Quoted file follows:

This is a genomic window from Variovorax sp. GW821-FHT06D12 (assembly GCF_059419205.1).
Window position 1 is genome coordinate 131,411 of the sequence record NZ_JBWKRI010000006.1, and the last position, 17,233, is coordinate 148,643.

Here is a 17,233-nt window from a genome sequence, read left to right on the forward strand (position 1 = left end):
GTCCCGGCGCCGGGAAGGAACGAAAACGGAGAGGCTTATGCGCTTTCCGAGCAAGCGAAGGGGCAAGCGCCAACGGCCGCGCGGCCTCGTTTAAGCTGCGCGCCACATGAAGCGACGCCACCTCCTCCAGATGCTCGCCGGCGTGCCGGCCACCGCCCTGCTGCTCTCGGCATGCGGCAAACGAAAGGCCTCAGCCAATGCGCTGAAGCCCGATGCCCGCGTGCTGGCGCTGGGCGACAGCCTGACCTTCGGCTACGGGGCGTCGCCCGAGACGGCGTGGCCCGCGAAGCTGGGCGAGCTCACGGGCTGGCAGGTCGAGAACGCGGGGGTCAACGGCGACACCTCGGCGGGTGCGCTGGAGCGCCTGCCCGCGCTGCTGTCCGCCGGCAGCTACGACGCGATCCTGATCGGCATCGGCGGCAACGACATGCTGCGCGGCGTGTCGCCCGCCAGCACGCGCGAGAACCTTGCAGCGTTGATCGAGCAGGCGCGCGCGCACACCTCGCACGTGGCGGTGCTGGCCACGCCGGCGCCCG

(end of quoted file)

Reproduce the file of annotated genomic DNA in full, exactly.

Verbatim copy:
This is a genomic window from Variovorax sp. GW821-FHT06D12 (assembly GCF_059419205.1).
Window position 1 is genome coordinate 131,411 of the sequence record NZ_JBWKRI010000006.1, and the last position, 17,233, is coordinate 148,643.

Here is a 17,233-nt window from a genome sequence, read left to right on the forward strand (position 1 = left end):
GTCCCGGCGCCGGGAAGGAACGAAAACGGAGAGGCTTATGCGCTTTCCGAGCAAGCGAAGGGGCAAGCGCCAACGGCCGCGCGGCCTCGTTTAAGCTGCGCGCCACATGAAGCGACGCCACCTCCTCCAGATGCTCGCCGGCGTGCCGGCCACCGCCCTGCTGCTCTCGGCATGCGGCAAACGAAAGGCCTCAGCCAATGCGCTGAAGCCCGATGCCCGCGTGCTGGCGCTGGGCGACAGCCTGACCTTCGGCTACGGGGCGTCGCCCGAGACGGCGTGGCCCGCGAAGCTGGGCGAGCTCACGGGCTGGCAGGTCGAGAACGCGGGGGTCAACGGCGACACCTCGGCGGGTGCGCTGGAGCGCCTGCCCGCGCTGCTGTCCGCCGGCAGCTACGACGCGATCCTGATCGGCATCGGCGGCAACGACATGCTGCGCGGCGTGTCGCCCGCCAGCACGCGCGAGAACCTTGCAGCGTTGATCGAGCAGGCGCGCGCGCACACCTCGCACGTGGCGGTGCTGGCCACGCCGGCGCCCG